Sunday, October 21, 2012

Degrees of Separation

Chances are you know the song DEM BONES , or at least have heard of it and can even sing some of it in your head: "the leg bone's connected to the knee bone, the knee bone's connected to the thigh bone..."  There are times when I am astonished by the connectedness of things, and not just bones!  For example:

Earlier this month we read the fun story Miss Brooks Loves Books! (and I don't) by Barbara Bottner, and illustrated by Michael Emberley; a delightful tale about a girl who doesn't like reading ("it's too pink, too kissy, too ...) despite her teacher's enthusiastic encouragement.  When her mother claims she is as stubborn as a wart, she finally discovers a book that speaks to her: none other than Shrek, written by William Steig (1907-2003) in 1990, well before the first movie was produced.  Naturally, we had to read Shrek next, as many of the children were familiar with the movie only. 

The children were on the look-out for similarities and differences between the book and the movie.  Princess Fiona is drastically different, by the way!

      The next week with the second graders we read Wumbers, wri10 (written) by Amy Krouse Rosenthal and illustr8ted (illustrated) by Tom Lichtenfeld, a fabulously clever book about playing with words (and numbers).    

 At first the children were puzzled, but as they recognized what the "words" were, they were eager for more on the following pages.  Such fun this book is.  It's 1derful!  The children thought it was gr8!

     Now here is where it gets weird; on the back pages the author and illustrator team dedicate this book to William Steig, whom we had encountered last week, because of his love for word games.  What a remarkable coincidence that William Steig should show up in two books.  And yet it's not all that surprising.  Steig wrote many books for children, including Pete's a Pizza, Sylvester and the Magic Pebble, Doctor De Soto, and The Amazing Bone, as well as two books of word puzzles, CDB! and CDC?

Published 1984

Published 1968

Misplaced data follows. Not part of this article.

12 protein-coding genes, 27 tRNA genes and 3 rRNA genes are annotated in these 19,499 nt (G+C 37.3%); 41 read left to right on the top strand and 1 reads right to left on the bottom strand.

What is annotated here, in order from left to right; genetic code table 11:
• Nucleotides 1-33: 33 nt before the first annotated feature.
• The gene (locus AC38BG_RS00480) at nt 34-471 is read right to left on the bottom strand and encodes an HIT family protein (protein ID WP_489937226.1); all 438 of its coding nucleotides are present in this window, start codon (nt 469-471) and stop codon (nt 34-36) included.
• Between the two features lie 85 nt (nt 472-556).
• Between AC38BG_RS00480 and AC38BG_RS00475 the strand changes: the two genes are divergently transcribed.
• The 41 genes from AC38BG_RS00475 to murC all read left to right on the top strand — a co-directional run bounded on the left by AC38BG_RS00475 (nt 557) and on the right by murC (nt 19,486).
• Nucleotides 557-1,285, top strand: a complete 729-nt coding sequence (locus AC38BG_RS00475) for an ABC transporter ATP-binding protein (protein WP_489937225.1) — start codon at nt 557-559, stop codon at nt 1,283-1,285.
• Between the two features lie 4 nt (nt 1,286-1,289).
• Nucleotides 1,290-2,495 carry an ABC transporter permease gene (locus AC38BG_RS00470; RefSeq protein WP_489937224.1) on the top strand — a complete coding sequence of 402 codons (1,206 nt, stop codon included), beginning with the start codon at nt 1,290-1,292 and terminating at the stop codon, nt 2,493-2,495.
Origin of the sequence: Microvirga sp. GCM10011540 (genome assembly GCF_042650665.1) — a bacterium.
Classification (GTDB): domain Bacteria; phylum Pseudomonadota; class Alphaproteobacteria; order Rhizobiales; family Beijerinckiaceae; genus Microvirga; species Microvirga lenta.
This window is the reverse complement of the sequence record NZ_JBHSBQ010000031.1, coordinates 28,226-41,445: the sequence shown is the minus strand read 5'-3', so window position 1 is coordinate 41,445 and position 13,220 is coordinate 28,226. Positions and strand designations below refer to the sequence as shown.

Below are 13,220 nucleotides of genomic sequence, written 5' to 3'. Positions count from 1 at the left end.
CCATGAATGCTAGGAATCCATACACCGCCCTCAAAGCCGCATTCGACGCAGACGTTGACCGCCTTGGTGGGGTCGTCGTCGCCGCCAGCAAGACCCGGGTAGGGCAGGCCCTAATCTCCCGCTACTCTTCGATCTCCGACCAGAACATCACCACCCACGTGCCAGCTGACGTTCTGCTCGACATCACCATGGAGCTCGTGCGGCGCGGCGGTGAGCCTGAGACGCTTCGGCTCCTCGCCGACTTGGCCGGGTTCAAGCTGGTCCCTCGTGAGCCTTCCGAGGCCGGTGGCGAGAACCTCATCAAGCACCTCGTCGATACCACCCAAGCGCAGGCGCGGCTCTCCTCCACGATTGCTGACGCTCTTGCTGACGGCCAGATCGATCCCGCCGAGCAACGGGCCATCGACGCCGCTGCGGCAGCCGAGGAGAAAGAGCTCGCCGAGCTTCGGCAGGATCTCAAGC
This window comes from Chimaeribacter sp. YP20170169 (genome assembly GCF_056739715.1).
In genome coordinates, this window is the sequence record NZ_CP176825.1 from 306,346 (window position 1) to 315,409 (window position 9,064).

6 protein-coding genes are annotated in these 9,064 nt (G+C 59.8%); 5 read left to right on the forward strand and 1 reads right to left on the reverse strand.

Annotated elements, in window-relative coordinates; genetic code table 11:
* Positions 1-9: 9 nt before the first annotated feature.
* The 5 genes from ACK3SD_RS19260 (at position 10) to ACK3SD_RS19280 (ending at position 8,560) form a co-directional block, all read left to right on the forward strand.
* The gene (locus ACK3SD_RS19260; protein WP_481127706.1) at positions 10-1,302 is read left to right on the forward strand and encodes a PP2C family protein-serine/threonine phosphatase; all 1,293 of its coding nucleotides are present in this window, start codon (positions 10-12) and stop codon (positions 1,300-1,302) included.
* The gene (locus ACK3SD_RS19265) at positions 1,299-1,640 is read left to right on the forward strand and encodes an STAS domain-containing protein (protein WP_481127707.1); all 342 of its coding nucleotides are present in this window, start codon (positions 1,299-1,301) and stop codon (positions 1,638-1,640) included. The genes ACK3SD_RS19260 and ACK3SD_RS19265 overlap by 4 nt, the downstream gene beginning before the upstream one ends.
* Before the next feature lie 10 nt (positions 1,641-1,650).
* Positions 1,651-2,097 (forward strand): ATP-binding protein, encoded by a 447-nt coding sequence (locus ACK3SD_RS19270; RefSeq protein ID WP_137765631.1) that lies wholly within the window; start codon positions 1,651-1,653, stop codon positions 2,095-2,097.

Some of them are quite complicated.  Here are two of the easiest examples:

"Are you okay?"  "Yes, thank you."  and
"I am a human being. You are an animal."

Sometimes we encounter these clever puzzles on license plates.  That's when I am thankful for traffic lights; it gives me enough time to figure out what the plate means on the car in front of mine.  I imagine that William Steig chuckled whenever he encountered a clever license!  I wonder what his was.

Saturday, October 6, 2012

Dr. Bookster visits EES!

Dr. Bookster takes the pulse of a book.
Every fall we always spend a couple of weeks teaching our students about taking care of their books and how to be a good book friend.  Dr. Bookster is always thrilled to drop by for a visit with the children and show them what can happen when a book is not kept in a safe place.

With her stethoscope she listens to the book's pulse to determine what has happened to it, and then shows the children the book's condition.  This year Dr. Bookster showed examples of books that were chewed by a dog, scribbled in by toddlers, food stuck to pages, pages turned in the wrong spot, water damage from a water bottle in a backpack, and a broken binding from being dropped.

     Children can be a good book friend by keeping their books in a safe place that is away from pets and very young children who don't know how to care for books.  Designating one or two safe places in the home also helps children remember where their books are in the home, which makes it easy to bring them back to the Learning Center to choose new ones. 

Thursday, October 4, 2012

Every year on September 15, innovative educators around the world celebrate International Dot Day by making time to encourage their students’ creativity.

Our students celebrated International Dot Day by making their own marks.  Each student's creation hangs in the Learning Center, more than 400 unique dots!  They were admired tonight by the many families that visited the library during our school's Open House.  

EES Dots on PhotoPeach